3D Animation

Protein Fitness Landscapes
and Directed Evolution

Story

Protein fitness landscapes and directed evolution are fundamental concepts in the field of protein engineering. Although the concepts themselves are highly dimensional, they are often introduced to students using multiple 2D representations rendered from data visualization software. This animation was created to help instructors explain these concepts, and their underlying components, in a continuous and cohesive story that captures attention and inspires exploration.

Details

Client: Phillip Romero, BSE, PhD,

Department of Biochemistry,

University of Wisconsin-Madison

Audience: Undergraduate/Graduate level students

Software: 3ds Max, rendered with VRay, Visual Molecular Dynamics (VMD, ADobe Photoshop, Illustrator, After Effects, and Audition

Final Animation

Research

This project started with a zoom conversation between Dr. Romero and I, where he walked me through the typical lecture that he gives his students on protein evolution and the concepts of Protein Sequence Space, Protein Fitness Landscapes, and Directed Evolution. After some discussion I was able to pinpoint hurdles to his students' understanding of these concepts and their relationships and we both agreed that they were a suitable subject for a 3D animation. After our meeting I started combing through literature to familiarize myself with each concept and the visualizations currently in use. Below is an organizational chart with some of my background research:

Script & Storyboard

Once I felt comfortable with the material, I began narrowing the scope of information and thinking about how the linear story that Dr. Romero tells using current 2D representations would flow in 3D space. After an initial script and storyboard review over zoom, Dr. Romero provided me with feedback that I incorporated into the final storyboard and narration below:

Models

The protein that I used to represent non-specific proteins in this animation was a somewhat simple-shaped protein that Dr. Romero's lab is working with and was well defined in the Protein Data Bank (PDB ID: 2QMT). I pulled the Quick Surf and ribbon models from VMD to serve as the main protein structure throughout the animation. The other major model in the animation, the fitness landscape, I created by soft selected vertices and applying a UVW map for the heatmap effect.

Look and Feel

Throughout the literature, and within Dr. Romero's lecture, I found that protein fitness landscapes and directed evolution are described using phrases like "walking", "traversing", "traveling", or "stepping" and the graphical representations of these landscapes are physically described as having varying severity of "terrains".  Since there is already so much emphasis on the landscape metaphor, I wanted to evoke the feeling of an expansive terrain and have the viewer feel like they're physically moving through this space. I drew a lot of inspiration from landscape photography and aerial fly-overs to direct my camera movement.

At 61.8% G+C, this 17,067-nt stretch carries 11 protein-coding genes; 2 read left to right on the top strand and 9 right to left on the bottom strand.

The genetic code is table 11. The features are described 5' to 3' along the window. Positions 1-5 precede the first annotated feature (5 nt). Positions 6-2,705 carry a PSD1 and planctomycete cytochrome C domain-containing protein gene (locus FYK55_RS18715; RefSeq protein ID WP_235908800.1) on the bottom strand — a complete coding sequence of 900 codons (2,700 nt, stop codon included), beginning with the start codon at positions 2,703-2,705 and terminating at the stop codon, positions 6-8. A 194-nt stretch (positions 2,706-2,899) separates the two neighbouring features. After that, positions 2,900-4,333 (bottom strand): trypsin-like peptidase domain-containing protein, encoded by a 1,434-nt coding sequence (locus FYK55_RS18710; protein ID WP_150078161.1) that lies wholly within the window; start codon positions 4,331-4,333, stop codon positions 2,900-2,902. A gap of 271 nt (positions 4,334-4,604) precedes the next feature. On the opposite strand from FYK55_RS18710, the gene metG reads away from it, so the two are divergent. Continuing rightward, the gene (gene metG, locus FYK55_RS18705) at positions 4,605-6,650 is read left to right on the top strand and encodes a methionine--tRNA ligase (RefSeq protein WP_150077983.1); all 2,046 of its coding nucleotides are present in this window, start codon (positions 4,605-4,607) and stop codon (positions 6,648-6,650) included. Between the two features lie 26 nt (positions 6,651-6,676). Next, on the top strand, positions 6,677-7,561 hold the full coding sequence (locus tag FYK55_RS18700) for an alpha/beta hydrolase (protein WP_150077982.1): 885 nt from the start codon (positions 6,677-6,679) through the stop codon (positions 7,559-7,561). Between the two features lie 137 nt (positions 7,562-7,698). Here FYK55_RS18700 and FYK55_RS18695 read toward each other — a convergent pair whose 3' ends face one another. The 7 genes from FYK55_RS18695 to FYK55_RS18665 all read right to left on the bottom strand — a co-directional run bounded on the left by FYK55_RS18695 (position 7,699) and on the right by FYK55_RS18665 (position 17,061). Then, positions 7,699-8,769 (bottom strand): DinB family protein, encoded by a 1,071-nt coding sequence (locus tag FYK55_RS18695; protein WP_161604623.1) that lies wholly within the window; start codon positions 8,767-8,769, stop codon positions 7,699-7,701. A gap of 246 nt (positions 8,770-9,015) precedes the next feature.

For the color pallet and style of the animation I decided that using highly saturated points of light would be an effective method to direct the viewer's attention and cue certain actions in the scene. The evolutionary steps moving up to the fitness peak, for example, were inspired by bioluminescent algae being disrupted in water. This style also fits well with the concept of moving from a natural process to data driven representation. 

LookandFeelImages-03.png
LookandFeelImages-02.png

Animation

ProteinUnfolding.gif
2D3DCompositingBreakdown.png

The two biggest challenges in this animation were creating the unfolding ribbon model and amino acid odometer effects. To create the unfolding effect I used a spline created from the original ribbon model, plus a tail leading off the frame, and added a follow path constraint to a simple box model of the ribbon so it folded along the spline and could be animated moving along it. For the odometer effect, I was unable to find a suitable plugin or code to produce the effect with letters rather than numbers, so I hand animated columns of text to simulate the ticking of a mechanical counter. 
 

In addition to those two effects, I incorporated several 2D and pseudo-2D elements including the fitness line for the graph and path along the peak. These were created by selecting edges on the landscape model and converting the selection to splines that could then be rendered out in scanline and composited back in.

Composited Stills

The final result was meant to emulate familiar 2D visualizations currently used by the protein engineering community, while providing a cohesive, linear, and visually compelling story. 

Feedback

After the completion of this project I met with Dr. Romero and he provided final feedback and comments that will be incorporated into a later version of the animation